Corrugated vs. Cardboard: What’s the Difference?
Two popular packaging materials that are often confused with one another are corrugated and cardboard cartons. While they look similar, each has unique properties that impact the safety of your products on-site and in transit.
Below, we will take a closer look at the difference between corrugated vs. cardboard boxes to help you determine which is best for you and your customers.
Corrugated Has Multi-Layer Construction
The principal difference between corrugated and cardboard boxes is their construction.
Corrugated cardboard is made up of three layers of kraft paper. A layer of paper is fed into a corrugating machine, which uses heat and steam to shape the medium into a wave-like structure. Next, two flat sheets are glued and pressed to the edges of the fluted medium. This creates a paper sandwich with a corrugated middle layer between two flat sheets of linerboard.
On the other hand, regular cardboard is made up of only one layer of paper. Pulp is fed into a machine, where it is squeezed through rollers, then pressed into a flat sheet. Due to its thinner structure, basic cardboard is not as resilient vs. corrugated cardboard.
Corrugated Is Stronger
The extra protection that fluted paper provides is the most critical difference between corrugated and cardboard boxes. When shipping fragile items such as glass bottles, corrugated cartons tick all the boxes. Their fluted middle layer creates air pockets that absorb impact, making the contents inside the box more resistant to breaking.
Despite its strength, corrugated cardboard is lightweight and won’t add to your shipping costs. Although corrugated cardboard is more expensive vs. regular cardboard, its extra strength and durability save you money by preventing product damage during transportation.
Basic cardboard, on the other hand, is relatively flimsy. Due to its single-layer construction, cardboard can’t hold up in rigorous shipping environments. It can’t effectively absorb impact to prevent the contents of the box from being damaged. As a result, it is often used as a filler material or to package lightweight products such as cereal or card games.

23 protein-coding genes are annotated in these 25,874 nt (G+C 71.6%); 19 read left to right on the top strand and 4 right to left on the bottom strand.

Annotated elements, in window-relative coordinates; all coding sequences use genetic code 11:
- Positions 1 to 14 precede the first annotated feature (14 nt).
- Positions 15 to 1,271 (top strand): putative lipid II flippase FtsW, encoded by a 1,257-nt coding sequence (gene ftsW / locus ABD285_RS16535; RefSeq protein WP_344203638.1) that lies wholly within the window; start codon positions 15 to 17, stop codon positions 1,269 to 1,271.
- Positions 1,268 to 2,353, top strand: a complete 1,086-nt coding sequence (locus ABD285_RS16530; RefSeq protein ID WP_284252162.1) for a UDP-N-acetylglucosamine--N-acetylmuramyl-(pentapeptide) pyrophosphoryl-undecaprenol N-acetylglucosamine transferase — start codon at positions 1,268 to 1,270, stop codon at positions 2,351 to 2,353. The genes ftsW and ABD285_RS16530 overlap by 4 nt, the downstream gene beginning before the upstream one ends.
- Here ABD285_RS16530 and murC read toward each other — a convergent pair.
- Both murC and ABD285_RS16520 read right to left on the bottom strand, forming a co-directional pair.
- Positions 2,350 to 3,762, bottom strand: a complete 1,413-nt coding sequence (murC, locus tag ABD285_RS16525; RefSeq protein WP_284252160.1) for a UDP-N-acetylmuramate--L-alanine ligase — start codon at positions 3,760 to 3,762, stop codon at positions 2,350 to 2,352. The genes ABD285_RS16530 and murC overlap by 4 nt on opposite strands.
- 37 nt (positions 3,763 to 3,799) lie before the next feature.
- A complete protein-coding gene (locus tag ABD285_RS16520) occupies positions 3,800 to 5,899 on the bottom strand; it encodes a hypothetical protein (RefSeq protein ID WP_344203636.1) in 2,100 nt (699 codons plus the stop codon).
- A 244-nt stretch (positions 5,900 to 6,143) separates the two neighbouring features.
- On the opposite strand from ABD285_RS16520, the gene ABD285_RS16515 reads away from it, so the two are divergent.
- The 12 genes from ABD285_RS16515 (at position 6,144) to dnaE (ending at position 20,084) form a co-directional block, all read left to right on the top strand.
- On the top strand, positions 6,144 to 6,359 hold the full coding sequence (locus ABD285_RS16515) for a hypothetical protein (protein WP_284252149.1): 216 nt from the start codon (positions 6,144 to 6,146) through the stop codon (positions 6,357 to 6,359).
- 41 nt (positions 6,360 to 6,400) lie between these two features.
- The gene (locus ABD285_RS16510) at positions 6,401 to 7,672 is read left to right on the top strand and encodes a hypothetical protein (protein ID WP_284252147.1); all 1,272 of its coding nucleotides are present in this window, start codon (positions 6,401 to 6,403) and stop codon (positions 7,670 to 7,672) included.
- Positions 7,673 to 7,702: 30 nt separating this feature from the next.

Corrugated Is More Versatile
Corrugated cardboard is more versatile vs. single-ply cardboard. Corrugated cardboard has many different applications. From packaging boxes to display stands, many industries rely on this material exclusively. Its lightweight and durable construction make it the go-to protective solution for food, electronics, and other fragile or high-value items.
While single-layer cardboard is cheaper and easier to produce, its frailty limits its uses. Besides making up your cereal box, single-layer cardboard is commonly used to make tubes like those found inside toilet paper rolls. This limited utility is another important difference between corrugated cardboard and single-layer cardboard.
Corrugated Boxes Are Reusable
Since they don’t tear or fall apart easily, corrugated boxes can be used over and over again. If you ship fragile products, you probably go through many corrugated cardboard boxes throughout the year. Instead of throwing them away, why not reuse them? Just make sure to clean them out thoroughly between uses.
On the other hand, single-layer cardboard boxes are generally designed for one-time use. They are easily deformed by the slightest pressure and can be damaged under many conditions. This makes basic cardboard less cost-effective vs. corrugated boxes.
Corrugated Boxes Are Eco-Friendly
A crucial difference between corrugated cardboard and single-ply cardboard is its sustainability. Fluting gives corrugated cardboard extra strength and rigidity, allowing it to be used multiple times before it turns to waste. In contrast, single-layer cardboard is vulnerable to damage. Since it’s easily rendered useless, it is more likely to end up in a landfill after one use.
As a result, corrugated cardboard has a lower carbon footprint vs. single-layer cardboard. In addition, corrugated cardboard is easier to recycle. Many local trash companies have recycling programs for corrugated cardboard. If that’s not an option, there is usually a recycling center nearby that will accept them at your convenience.
Shop Corrugated Boxes at Gorilla Shipper
Now that you understand the difference between corrugated vs. cardboard boxes, you can choose which material is best for your needs. If you want a sturdy, long-lasting storage or shipping solution, go for corrugated cardboard. For lightweight, low-value items, singly-ply cardboard will suffice.
At Gorilla Shipper, we offer corrugated cardboard boxes for shipping canned, jarred, and bottled goods. Our corrugated boxes are certified by the International Safe Transit Association (ISTA) and recommended by UPS and FedEx. Shop our patented Hexabox shippers to deliver your products in pristine condition. Have questions? Contact us now.